Amy Tan's Next Book Is Nonfiction About Creativity, And I Am Already Excited
From her first novel The Joy Luck Club to her more recent novels, Amy Tan has always been deservedly well-known for her fiction, but she's also written several non-fiction titles, and now she's working on another. That's right: Amy Tan's next book is a nonfiction book about creativity, she just announced. The book, which Tan is still writing, will be partly based on the TED Talk she gave on creativity in 2008. And as such, it already promises to be amazing.
As Tan explained in a Facebook post announcing the project,
A number of years ago, I did a talk for TED on creativity, geared to a question they chose: Where does creativity hide? I actually don't think it hides. But I made up a talk, which I was never that satisfied with, because I could only talk about the periphery of creativity and not how it actually happens, which is something I could not answer clearly for myself at the time.
Tan writes that it bothered her that the talk was still available online when she wasn't quite happy with it, so she decided to try returning to the subject, this time in a book. With the project, she says she hopes, "to really look into what I think creativity it, what goes into it, how it happens, how I experience it."
Are you excited yet?
But since there's no word on when the book might be done or when it might be released, for now we will all just have to content ourselves with the 2008 talk Tan gave on creativity. Because even though Tan herself might not be completely happy with it, it's still fascinating. So here are four ideas from the TED Talk that I at least hope Tan will explore in the book.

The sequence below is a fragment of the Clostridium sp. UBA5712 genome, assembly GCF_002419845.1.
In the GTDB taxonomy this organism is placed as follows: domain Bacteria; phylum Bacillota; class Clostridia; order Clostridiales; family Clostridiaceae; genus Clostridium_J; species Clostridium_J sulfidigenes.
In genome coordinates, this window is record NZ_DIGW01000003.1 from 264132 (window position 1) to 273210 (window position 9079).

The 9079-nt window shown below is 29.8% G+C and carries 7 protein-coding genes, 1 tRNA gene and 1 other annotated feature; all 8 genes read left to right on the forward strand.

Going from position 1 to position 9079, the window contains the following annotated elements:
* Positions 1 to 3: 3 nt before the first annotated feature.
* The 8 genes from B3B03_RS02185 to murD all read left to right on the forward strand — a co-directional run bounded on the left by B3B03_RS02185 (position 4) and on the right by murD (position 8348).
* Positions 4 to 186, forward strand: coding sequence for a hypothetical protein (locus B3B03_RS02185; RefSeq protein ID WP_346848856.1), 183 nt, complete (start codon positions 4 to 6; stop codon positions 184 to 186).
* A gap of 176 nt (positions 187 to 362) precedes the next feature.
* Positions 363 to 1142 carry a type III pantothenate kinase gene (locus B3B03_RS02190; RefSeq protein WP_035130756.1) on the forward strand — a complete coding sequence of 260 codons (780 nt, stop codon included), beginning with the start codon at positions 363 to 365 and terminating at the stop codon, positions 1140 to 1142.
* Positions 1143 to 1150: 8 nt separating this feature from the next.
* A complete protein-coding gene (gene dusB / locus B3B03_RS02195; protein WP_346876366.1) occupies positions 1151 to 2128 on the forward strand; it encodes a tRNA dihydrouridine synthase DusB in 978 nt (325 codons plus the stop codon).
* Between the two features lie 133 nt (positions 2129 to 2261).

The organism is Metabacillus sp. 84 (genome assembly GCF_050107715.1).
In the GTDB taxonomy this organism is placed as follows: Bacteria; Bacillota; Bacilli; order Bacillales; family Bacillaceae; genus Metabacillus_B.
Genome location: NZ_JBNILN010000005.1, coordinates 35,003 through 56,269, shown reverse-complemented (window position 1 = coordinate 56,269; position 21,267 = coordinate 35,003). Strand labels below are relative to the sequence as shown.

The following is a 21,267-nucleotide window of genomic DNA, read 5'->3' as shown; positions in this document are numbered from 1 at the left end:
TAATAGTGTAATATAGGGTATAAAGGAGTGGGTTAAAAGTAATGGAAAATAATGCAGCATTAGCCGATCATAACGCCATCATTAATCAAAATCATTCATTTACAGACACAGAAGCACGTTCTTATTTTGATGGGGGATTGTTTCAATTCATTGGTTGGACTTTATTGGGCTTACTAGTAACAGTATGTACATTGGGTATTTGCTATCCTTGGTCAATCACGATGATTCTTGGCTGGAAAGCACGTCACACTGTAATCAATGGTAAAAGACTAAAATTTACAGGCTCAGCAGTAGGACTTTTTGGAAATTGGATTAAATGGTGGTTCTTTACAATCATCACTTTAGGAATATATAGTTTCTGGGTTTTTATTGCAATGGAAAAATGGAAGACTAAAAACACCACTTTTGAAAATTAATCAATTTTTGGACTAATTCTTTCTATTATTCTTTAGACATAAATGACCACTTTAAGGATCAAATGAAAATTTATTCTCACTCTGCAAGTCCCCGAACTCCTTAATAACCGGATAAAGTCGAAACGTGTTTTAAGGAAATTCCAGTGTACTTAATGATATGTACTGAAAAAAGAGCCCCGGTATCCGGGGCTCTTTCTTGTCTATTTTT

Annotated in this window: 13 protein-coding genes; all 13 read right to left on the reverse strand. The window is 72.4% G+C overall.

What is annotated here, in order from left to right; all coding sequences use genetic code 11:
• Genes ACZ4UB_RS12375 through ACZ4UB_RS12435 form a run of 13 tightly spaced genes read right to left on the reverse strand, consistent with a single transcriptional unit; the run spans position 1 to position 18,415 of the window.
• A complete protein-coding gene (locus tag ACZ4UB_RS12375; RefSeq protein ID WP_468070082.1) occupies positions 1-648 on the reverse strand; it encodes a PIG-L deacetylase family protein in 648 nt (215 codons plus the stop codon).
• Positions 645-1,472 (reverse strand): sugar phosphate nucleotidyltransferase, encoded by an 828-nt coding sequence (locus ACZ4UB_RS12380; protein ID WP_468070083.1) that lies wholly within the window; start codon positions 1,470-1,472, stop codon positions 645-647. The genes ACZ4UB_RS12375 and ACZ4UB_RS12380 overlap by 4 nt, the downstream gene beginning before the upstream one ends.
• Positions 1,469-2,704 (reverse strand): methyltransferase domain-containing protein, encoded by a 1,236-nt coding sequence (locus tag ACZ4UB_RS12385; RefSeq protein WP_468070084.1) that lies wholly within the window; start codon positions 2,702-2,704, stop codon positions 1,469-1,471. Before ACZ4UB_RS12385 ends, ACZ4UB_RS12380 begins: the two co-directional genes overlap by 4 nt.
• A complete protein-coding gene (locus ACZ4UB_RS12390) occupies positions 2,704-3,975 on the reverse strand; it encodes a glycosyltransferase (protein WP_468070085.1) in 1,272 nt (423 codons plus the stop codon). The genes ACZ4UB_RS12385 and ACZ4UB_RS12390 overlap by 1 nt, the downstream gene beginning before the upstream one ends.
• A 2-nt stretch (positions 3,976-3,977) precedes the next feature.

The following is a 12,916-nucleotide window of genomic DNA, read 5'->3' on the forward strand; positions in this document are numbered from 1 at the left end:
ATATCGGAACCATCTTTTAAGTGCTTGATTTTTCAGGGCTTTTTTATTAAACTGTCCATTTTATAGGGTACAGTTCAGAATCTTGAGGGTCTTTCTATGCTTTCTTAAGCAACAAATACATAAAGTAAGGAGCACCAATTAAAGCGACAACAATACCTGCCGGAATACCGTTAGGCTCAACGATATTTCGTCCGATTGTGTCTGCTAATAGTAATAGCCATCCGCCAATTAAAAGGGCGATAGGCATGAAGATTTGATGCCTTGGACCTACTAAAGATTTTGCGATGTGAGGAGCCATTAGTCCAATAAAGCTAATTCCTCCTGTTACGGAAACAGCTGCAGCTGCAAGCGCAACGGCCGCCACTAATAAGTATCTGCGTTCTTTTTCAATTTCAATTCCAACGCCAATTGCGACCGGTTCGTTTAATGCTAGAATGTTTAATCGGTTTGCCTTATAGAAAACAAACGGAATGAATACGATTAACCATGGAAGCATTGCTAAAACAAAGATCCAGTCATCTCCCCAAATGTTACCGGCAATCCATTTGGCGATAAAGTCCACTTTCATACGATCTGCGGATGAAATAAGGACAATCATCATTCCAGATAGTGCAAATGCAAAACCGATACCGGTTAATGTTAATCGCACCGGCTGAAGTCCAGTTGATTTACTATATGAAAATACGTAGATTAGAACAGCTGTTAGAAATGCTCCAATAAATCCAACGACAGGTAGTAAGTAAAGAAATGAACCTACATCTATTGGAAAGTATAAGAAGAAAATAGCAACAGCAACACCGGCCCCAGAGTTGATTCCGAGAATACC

1. Creativity Is About Not Suppressing Associations
Tan says in the talk that being unable to suppress associations helps create meaning. You create connections between seemingly unrelated things, and suddenly you're able to create new meanings. Which is really interesting to think about.
2. The Importance Of Ambiguity
Tan talks about the importance of ambiguity. Trying to sort through ambiguity can be frustrating but can lead to extraordinary things.
3. Taking On New Beliefs
Tan talks about staying in a village in China and taking on new beliefs and how that allowed her to properly approach the story she was trying to write at the time. "There is no absolute truth," Tan says. And the idea that taking on new mindsets is essential for creative processes is an idea well worth exploring.
4. Where Do The Ideas Come From?
Tan talks about so many things in her talk, from quantum mechanics to the nature of luck, but she continually circles back to the idea of where creativity comes from. Is it in our brains? In our souls? In our past? Is it random? Is it meaningful? Is it luck? It's a rich area, one that deserves more than a 20-minute talk, and based on her post, it seems she will indeed be talking about that even more in the book.
You can watch the full TED talk here.
Images: TED talks